I have picked up your email from our generic email account. I think the offer you must be referring to is the one being made by the Staff Association to its members, not one being made by ‘The University’ per se (more staff not being members, than those who are). As far as I am aware, the Occupational Health Service have never offered complimentary therapies (of any kind) and in the four years I have been post, this has remained the case, for the very reason/s you state (i.e. there is no evidence base for their use).
I suspect the Staff Association see the use of complimentary therapies as something its members might value and are therefore offering these services to any members who might be interested (at a personal cost to each person who avails them self). I fear there are a number of activities going on, in and around the university, that are neither evidence based nor have an established justification for their use, but, because all of the staff working at the university are adults, I expect they are being left to make their own decisions and judgements on these activities. If you have a real issue with this, you may wish to address the matter with someone representing the Staff Association direct.
Serena HORRELL, Mrs
Occupational Health Manager"
This is somewhat reassuring as it is clear that her department in no way supports or endorses homeopathy. However, the clinic is being held on the University campus and - inadvertantly or otherwise - it gives the impression that the University endorses the use of homeopathy. As suggested in her reply I have replied to Serena and copied it to the Staff Association (and also the Vice-Chancellor):-
Many thanks for your prompt reply. It is extremely reassuring to know that your University does not endorse or directly supply homeopathic “remedies”. It does indeed appear that it is the Staff Association that is promoting homeopathy through a discount scheme. However, the link is readily accessible from the University website http://www.exeter.ac.uk/staffassociation/benefits/homeopathy/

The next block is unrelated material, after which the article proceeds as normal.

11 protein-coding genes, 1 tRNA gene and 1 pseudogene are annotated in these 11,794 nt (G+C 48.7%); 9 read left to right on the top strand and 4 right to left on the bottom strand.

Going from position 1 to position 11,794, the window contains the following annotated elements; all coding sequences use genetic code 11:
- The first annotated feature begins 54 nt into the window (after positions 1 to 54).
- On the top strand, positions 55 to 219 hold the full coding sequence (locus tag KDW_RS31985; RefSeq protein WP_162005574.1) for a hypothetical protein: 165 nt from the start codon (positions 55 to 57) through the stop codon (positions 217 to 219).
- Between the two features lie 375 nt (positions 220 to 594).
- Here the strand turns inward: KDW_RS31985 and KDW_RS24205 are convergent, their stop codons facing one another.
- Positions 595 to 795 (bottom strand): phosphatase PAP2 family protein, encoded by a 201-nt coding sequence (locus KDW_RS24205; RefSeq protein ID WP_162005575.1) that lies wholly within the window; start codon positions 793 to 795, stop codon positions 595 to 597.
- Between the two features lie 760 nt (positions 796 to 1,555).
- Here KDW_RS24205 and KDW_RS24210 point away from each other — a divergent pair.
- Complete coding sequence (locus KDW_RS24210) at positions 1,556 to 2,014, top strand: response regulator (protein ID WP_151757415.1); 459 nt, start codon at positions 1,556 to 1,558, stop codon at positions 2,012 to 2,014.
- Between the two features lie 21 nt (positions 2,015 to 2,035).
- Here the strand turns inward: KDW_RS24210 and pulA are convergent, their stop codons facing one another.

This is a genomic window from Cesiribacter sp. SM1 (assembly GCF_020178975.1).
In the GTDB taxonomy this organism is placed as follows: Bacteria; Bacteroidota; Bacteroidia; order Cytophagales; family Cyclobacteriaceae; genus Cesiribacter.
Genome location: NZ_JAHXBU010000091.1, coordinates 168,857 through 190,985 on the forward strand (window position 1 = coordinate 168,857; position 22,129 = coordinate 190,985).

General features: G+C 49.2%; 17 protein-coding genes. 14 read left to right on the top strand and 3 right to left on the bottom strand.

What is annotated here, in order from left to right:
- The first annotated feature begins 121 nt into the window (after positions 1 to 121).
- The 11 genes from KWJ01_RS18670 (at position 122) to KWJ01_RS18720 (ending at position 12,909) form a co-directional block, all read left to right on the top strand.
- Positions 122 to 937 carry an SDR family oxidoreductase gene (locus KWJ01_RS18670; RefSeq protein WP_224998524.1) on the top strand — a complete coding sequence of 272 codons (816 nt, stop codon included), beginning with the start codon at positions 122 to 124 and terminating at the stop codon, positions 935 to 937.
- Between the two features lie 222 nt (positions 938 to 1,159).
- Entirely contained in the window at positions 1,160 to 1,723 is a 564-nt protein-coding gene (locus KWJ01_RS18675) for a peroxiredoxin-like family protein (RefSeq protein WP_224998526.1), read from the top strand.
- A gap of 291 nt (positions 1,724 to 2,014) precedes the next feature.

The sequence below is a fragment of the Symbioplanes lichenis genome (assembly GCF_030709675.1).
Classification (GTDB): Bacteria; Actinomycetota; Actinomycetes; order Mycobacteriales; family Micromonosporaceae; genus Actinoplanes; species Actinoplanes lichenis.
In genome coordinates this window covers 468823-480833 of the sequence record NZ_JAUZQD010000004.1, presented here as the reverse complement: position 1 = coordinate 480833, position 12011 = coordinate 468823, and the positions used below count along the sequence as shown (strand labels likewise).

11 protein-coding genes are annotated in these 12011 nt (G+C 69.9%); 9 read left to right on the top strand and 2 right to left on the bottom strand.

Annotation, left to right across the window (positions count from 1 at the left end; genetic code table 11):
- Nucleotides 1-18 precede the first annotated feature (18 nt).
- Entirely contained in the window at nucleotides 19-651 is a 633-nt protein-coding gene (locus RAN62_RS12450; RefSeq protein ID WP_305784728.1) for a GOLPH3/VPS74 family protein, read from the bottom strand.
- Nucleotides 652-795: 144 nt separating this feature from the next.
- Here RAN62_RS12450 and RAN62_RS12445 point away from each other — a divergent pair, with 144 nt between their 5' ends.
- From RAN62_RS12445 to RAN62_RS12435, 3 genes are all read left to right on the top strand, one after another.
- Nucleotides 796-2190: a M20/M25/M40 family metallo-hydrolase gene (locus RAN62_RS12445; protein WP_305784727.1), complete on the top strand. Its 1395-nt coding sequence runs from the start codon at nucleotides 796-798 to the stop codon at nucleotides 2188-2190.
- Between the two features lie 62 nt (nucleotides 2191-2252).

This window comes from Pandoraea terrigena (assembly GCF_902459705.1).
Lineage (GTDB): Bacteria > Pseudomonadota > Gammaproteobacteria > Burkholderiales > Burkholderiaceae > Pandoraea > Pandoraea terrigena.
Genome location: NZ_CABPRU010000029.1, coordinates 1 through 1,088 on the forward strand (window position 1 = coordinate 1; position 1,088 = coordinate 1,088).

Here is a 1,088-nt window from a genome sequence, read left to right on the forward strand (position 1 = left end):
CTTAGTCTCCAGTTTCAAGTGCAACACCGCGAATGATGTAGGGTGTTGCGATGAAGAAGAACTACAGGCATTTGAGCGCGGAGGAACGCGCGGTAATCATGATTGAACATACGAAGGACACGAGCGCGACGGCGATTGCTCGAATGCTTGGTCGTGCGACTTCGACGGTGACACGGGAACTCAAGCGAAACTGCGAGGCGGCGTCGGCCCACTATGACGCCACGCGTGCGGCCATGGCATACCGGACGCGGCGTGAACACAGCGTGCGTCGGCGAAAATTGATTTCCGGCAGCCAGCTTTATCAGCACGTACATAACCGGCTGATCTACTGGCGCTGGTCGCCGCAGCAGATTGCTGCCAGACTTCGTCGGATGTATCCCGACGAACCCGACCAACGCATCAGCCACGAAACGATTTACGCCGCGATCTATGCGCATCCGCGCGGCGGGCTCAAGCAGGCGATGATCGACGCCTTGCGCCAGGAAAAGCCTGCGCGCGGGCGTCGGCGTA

This web page makes it clear that this “therapy” is provided at a clinic on the University campus, thereby indirectly suggesting that the clinic is endorsed by the University. Clearly, this should be unacceptable to an institution with science at its core. I have copied this reply to the Staff Association email address so that they can deal with it. Were it not for the temporary embargo on complaints about false claims of benefit made by homeopaths, I would report the page I linked to to the Advertising Standards Authority as the claims of benefit made on that page clearly breaches the advertising code of the Committee of Advertising Practice by making claims of benefit for homeopathy for which there is no evidence of benefit to support them. The Staff Association should immediately remove this page from the website and stop promoting this quack “therapy” before the ASA takes steps to deal with this in the same way as it is dealing with other homeopathy websites and their owners. The University should immediately distance itself from this promotion to prevent it being tainted by association, no matter how indirect that association may be."
So, will the University of Exeter take the necessary steps to disassociate itself from the promotion of homeopathy? We can but hope!